I almost turn back several times. I want to be in the meadow, not abusing my body in this barrenness. I know I can do it; if I don’t reach the summit, it’s because I don’t want to. If I do, it’s only to prove that I can. And I want to know what’s on the other side. Sometimes curiosity trumps common sense. I told myself when I started, I would go until 12:00. It’s 11:40. I start moving again. I arrive at 12:00 straight up.
And on the other side? Meadows! And a hazy skyline of layered foothills and the cap of Mt. Adams, the rest of her obscured in smoke. I wonder what else is hidden. I stop to talk to a couple from southern Illinois who are on day 11 of the Wonderland Trail, almost finished. They tell me it was clear earlier. Did I miss it by the 30 minutes I took looking for the sunrise at Sunrise?
Another hiker joins the conversation, pointing out the plum of smoke in the distance. He was told it’s been burning since April and they are “letting it burn.” What does that mean? I know fire makes healthier forests, but is anyone watching it? Have they done a back burn to keep it from spreading? I have questions.*
I head down a ways into the meadow and eat my lunch, dreading the trip back down through the rocks. Wondering if I stay here long enough if the smoke will clear. Or maybe it will spread to engulf Herself. I’ve been watching the webcams and it seems to come and go. I’m concerned about my camping trip near Mt. Adams next week. There is a fire not far away and I’m guessing it is what’s causing the smoke I’m looking at.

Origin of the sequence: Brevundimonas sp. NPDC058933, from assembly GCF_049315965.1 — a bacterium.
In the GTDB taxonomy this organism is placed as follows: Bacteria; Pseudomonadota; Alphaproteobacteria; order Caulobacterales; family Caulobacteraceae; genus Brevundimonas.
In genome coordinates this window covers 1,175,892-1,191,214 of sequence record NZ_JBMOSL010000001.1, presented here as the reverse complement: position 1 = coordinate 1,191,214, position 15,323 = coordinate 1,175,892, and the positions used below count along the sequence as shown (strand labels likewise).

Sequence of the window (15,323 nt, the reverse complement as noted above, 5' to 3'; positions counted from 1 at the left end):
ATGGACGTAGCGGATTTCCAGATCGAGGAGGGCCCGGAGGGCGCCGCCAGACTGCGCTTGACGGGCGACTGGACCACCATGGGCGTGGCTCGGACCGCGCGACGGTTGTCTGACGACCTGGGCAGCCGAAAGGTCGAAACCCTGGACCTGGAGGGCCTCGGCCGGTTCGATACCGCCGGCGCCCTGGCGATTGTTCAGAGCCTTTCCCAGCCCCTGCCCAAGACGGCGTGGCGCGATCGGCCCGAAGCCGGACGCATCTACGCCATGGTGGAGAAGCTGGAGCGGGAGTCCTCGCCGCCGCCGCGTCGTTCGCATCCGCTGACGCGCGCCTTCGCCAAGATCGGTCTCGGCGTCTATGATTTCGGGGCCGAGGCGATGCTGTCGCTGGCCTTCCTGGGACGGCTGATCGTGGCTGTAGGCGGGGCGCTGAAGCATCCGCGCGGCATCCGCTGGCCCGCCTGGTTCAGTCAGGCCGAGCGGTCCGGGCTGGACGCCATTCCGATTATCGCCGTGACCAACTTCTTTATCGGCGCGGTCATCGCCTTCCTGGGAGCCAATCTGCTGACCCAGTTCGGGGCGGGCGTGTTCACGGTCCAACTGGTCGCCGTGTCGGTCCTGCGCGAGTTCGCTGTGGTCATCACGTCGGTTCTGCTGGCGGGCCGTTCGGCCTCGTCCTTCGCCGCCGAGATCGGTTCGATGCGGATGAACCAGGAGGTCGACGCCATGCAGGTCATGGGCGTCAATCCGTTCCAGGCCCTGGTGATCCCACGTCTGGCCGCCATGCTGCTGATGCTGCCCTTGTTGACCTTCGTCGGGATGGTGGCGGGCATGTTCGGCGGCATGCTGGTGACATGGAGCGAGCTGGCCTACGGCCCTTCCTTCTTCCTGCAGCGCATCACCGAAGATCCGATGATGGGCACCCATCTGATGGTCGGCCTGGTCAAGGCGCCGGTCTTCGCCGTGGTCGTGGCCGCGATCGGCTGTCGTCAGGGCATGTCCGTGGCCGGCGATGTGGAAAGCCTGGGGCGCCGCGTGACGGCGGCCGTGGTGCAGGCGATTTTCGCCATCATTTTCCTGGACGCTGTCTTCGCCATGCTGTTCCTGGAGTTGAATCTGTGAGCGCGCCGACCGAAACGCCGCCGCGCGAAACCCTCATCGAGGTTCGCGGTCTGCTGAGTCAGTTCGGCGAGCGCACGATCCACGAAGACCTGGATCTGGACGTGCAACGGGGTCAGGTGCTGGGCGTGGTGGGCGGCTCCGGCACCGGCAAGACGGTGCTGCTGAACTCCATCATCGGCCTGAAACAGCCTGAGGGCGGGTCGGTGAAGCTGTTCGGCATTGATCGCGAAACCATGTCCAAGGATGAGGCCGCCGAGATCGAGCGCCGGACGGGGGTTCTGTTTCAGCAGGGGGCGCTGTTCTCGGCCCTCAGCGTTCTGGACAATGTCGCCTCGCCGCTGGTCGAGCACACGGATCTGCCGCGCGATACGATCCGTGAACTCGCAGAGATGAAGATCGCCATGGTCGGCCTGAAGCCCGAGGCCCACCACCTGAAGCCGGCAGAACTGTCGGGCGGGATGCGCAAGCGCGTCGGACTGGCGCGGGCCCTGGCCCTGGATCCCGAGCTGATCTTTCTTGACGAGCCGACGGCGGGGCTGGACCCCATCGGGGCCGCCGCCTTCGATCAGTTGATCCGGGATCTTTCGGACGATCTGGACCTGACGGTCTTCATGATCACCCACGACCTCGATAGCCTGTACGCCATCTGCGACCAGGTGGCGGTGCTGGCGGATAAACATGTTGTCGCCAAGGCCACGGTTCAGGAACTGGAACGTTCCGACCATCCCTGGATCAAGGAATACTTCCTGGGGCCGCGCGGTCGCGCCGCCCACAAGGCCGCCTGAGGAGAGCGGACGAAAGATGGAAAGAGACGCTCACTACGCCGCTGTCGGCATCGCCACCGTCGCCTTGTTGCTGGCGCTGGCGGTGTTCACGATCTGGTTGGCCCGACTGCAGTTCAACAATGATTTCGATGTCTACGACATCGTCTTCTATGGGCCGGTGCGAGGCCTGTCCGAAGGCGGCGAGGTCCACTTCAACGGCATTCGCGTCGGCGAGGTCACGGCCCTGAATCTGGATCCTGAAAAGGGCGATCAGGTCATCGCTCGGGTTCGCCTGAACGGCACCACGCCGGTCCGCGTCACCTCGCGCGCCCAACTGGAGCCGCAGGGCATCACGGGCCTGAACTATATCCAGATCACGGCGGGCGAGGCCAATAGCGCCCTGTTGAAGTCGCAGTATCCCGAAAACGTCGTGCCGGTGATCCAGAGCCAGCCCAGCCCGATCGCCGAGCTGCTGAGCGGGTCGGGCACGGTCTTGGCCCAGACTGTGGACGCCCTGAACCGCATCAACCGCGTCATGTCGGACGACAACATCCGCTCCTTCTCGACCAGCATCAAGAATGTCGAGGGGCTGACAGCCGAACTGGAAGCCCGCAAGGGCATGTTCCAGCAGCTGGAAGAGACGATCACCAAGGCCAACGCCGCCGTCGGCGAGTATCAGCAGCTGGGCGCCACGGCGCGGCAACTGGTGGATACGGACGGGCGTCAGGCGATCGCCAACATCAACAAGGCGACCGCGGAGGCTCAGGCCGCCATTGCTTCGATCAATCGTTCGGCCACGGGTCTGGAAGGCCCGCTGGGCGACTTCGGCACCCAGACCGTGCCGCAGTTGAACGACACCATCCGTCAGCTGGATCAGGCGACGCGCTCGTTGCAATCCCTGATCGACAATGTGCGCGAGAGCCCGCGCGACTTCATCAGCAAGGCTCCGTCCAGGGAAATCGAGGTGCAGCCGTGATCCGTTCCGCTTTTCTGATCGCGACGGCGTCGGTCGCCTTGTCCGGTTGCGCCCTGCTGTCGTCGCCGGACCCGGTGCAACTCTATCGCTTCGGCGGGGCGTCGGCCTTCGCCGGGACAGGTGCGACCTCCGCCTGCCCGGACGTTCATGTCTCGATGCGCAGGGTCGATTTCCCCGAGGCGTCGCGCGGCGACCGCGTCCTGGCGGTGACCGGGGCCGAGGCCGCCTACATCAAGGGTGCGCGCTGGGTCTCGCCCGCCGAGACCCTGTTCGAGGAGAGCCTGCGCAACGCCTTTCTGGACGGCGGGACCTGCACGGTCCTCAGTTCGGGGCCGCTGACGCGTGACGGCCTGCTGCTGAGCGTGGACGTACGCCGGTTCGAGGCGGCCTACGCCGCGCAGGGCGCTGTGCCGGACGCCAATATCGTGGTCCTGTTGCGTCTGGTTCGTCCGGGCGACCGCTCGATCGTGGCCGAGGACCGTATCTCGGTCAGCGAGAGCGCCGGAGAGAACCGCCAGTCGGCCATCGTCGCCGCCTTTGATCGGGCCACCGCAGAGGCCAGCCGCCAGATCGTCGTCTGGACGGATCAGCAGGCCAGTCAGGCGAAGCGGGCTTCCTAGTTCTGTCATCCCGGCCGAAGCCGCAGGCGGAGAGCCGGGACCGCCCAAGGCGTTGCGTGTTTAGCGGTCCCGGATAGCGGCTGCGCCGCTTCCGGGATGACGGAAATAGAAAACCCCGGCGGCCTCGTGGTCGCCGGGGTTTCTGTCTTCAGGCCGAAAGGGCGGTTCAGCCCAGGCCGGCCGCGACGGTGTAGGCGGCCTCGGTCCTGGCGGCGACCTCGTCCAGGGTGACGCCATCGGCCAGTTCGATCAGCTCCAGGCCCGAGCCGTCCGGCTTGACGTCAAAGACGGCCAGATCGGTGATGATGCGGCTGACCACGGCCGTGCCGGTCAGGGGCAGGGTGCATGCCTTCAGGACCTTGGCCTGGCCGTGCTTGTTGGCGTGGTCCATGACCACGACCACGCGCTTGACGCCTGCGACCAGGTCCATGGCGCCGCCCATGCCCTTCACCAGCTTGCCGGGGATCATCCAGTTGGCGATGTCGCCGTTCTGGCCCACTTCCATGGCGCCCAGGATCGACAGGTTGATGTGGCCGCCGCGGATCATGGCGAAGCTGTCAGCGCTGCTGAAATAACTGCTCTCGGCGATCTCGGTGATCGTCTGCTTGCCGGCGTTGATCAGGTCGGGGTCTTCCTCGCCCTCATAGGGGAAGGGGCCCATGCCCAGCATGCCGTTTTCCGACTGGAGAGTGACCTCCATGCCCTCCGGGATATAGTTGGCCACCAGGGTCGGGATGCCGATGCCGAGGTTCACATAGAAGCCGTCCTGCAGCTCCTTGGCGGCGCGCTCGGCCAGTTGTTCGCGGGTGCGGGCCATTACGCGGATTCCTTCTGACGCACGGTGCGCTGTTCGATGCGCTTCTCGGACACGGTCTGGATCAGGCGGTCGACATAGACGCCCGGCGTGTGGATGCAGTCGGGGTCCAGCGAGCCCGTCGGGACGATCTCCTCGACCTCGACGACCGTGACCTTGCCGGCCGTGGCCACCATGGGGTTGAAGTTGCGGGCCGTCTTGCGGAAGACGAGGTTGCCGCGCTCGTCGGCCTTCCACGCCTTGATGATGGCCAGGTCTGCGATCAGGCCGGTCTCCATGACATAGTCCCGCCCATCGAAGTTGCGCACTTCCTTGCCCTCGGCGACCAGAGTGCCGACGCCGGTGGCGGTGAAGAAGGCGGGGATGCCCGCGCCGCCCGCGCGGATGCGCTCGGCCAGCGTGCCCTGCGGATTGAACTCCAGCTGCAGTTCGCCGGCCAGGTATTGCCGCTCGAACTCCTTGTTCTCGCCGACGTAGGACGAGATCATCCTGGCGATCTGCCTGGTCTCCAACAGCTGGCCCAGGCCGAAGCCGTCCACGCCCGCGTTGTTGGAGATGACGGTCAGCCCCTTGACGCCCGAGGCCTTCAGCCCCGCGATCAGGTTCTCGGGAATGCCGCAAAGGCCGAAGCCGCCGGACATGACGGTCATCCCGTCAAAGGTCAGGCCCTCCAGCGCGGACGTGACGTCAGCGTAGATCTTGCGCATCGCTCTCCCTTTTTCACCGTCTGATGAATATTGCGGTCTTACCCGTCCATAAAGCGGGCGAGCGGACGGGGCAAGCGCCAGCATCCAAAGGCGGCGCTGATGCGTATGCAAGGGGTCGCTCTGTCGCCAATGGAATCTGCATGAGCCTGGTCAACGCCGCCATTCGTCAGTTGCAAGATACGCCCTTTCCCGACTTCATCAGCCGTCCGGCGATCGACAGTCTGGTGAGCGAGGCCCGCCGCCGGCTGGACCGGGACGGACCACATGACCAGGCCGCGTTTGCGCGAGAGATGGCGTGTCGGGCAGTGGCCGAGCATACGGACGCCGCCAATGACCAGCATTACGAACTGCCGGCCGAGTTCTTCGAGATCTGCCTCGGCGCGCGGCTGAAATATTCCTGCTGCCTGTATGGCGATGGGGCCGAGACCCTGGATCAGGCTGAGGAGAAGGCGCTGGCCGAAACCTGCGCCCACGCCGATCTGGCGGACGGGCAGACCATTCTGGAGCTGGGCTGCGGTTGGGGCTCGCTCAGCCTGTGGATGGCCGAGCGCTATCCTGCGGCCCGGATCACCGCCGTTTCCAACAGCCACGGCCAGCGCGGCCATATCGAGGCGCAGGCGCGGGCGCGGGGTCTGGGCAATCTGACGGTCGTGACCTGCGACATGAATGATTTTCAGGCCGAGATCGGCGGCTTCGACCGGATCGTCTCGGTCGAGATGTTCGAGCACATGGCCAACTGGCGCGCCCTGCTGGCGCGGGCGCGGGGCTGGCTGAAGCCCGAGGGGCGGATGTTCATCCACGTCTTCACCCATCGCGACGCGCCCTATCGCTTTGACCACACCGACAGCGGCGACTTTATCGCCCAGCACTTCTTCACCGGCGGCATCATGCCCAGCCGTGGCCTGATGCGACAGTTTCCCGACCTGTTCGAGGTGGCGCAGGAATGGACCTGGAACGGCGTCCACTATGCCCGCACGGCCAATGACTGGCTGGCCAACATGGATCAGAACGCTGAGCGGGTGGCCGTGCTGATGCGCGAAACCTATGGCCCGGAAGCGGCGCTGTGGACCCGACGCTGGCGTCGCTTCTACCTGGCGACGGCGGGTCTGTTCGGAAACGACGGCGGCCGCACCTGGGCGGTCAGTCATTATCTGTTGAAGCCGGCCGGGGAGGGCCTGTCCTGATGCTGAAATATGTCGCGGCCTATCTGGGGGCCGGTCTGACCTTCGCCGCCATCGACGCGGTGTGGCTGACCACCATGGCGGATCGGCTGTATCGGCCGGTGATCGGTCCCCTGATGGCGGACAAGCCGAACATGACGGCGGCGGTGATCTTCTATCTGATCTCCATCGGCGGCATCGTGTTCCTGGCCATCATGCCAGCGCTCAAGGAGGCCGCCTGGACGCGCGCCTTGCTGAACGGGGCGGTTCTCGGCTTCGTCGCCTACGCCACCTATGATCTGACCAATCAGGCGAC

I get back to the blue pond. The sun is straight overhead, casting a shadow of the bare rock mountains onto the snow field at its base, the remaining vee of white snow reflecting in the pond. Spirit fills me. Like Stonehenge on the winter solstice, a moment in time. I feel Mama’s presence, as a stand with the Holy for several minutes. I would have missed this had I not done the hard work of climbing to the top.
I exchange photo ops with a sister hiker then make a cairn to show Mama the way, just before I reenter the meadow, though clearly she is already here. I stop and soak my weary feet in the frigid monkeyflower-adorned creek before I head back across the meadow and down the trail.
Next week I’m camping and the following week is my swan song hike to Paradise. Autumn is beginning to show in this meadow; in two weeks the Sitka mountain ash and huckleberries should be glowing in orange and red before the snows begin. Summer and autumn in the mountains is the quick breath of space in the story of these wild places where winter reigns. I’ll take some of Mama’s ashes with me and say goodbye. She will always be there on my annual Skyline hike; but then she is there on every hike already.
* My favorite forester tells me fires are never unmonitored and when they let these naturally caused (lightening strike) fires burn, they always have a plan. Unlike human-caused fires (which they never let burn), lightening strikes generally occur where there are rocky outcroppings and other natural features that help keep it contained. (The Miriam fire, near White Pass, the one I’m guessing is causing the smoke in the photo and is near to my campground, was a probable lightening strike in early August. I read there are multiple strategies being employed, depending on proximity to populated areas for one thing. They hope to have it fully contained by the end of the month.) Interesting stuff.